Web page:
Statement from the Director of Public Health

Increase in the number of cases of scarlet fever across Greater Manchester

Across the country and in Greater Manchester, we have seen a recent increase in the number of cases of scarlet fever. Scarlet fever is a bacterial infection commonly seen in young children, which can spread easily. The bacteria that causes it is called Group A streptococcus (group A strep or GAS), and it is a common bacteria. Lots of us carry it in our throats and on our skin, and it doesn't always result in illness. Group A strep, like many other causes of colds and coughs, is spread by coughing, sneezing, singing and talking - as well as coming into direct contact with an infected person or things they may have touched.

However, GAS does cause a number of infections, including scarlet fever, impetigo and tonsillitis. The early symptoms of scarlet fever include sore throat, headache, fever, nausea and vomiting. After 12 to 48 hours, the characteristic red, pinhead rash develops, typically first appearing on the chest and stomach, then rapidly spreading to other parts of the body and giving the skin a sandpaper-like texture. The scarlet rash may be harder to spot on darker skin, although the 'sandpaper' feel should be present. Patients typically have flushed cheeks and are pale around the mouth. This may be accompanied by a bright red 'strawberry' tongue.

If you think you, or your child, might have scarlet fever:

  • Contact your GP or NHS 111 as soon as possible
  • Make sure that you or your child take(s) the full course of any antibiotics prescribed. Although you or your child will feel better soon after starting the course of antibiotics, you must complete the course to ensure that you do not carry the bacteria in your throat after you have recovered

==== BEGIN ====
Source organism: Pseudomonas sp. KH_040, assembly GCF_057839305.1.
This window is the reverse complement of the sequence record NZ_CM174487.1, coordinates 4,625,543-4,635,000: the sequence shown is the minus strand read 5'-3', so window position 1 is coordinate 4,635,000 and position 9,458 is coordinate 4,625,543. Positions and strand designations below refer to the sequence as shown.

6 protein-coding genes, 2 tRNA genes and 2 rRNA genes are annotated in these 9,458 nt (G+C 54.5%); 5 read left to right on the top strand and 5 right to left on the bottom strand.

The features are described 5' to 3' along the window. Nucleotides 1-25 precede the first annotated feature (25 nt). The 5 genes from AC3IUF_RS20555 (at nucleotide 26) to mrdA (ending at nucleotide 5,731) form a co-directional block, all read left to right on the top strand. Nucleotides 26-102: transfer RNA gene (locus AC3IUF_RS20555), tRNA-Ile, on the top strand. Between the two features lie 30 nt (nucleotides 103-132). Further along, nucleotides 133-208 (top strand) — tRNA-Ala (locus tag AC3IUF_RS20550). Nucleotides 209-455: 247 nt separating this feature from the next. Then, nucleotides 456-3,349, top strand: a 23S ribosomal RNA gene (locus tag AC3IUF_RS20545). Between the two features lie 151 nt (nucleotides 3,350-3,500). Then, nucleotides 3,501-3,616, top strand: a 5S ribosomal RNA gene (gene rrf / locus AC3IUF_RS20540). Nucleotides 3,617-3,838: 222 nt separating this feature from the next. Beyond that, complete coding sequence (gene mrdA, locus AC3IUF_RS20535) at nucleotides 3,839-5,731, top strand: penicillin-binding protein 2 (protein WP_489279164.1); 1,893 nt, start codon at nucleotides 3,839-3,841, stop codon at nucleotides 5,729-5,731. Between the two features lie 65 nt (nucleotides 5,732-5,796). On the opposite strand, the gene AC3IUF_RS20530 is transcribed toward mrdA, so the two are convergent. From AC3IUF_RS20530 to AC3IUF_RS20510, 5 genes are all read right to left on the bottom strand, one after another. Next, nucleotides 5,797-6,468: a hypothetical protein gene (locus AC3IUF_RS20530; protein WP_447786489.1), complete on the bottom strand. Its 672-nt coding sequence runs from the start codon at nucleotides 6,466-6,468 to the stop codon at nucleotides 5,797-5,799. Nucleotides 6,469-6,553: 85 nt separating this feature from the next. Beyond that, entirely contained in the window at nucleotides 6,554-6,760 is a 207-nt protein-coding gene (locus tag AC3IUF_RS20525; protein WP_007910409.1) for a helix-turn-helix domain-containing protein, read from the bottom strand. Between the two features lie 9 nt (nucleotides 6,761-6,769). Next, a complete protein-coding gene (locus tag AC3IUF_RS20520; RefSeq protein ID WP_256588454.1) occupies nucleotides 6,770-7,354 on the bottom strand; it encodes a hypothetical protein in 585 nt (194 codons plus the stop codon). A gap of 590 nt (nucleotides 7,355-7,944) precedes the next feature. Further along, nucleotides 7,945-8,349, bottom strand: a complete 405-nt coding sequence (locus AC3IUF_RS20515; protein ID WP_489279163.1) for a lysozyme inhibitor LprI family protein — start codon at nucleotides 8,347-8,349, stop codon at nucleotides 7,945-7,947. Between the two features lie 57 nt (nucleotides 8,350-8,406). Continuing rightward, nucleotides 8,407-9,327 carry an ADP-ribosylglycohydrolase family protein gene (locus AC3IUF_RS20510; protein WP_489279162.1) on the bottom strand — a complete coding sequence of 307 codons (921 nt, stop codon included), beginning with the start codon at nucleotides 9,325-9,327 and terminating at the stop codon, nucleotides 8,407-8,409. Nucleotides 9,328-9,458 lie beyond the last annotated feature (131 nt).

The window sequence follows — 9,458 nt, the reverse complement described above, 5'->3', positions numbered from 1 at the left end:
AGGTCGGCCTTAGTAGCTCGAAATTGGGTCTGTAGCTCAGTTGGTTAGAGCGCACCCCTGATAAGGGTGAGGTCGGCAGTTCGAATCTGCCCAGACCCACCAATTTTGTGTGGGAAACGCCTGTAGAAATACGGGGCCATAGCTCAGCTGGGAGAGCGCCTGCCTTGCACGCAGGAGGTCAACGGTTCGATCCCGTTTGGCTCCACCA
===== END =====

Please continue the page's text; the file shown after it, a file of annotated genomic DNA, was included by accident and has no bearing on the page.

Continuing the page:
• Stay at home, away from nursery, school or work for at least 24 hours after starting the antibiotic treatment to avoid spreading the infection

We are seeing a higher number of cases of scarlet fever / GAS infections at this time of the year than we usually would. The infections are usually mild and easily treated with antibiotics.

Very rarely, the bacteria can get into the bloodstream or lungs and cause a serious illness – called invasive Group A strep (iGAS). Whilst iGAS infections are still uncommon, nationally, there has been an increase in cases this year, particularly in children under 10. It is very rare for children with scarlet fever to develop iGAS infection.

We are working closely with local stakeholders – including all schools and early years settings across the borough - to provide support and health advice to our local communities.

In addition, we are also seeing plenty of other viruses that cause sore throats, colds and coughs circulating. These should get better without medical treatment. We can all help by remembering basic infection control advice of washing hands thoroughly and regularly, covering coughs and sneezes, and using and disposing of tissues.

For more details on Group A Strep, how it is spread and what people should be looking out for, visit the UK Health Security Agency website.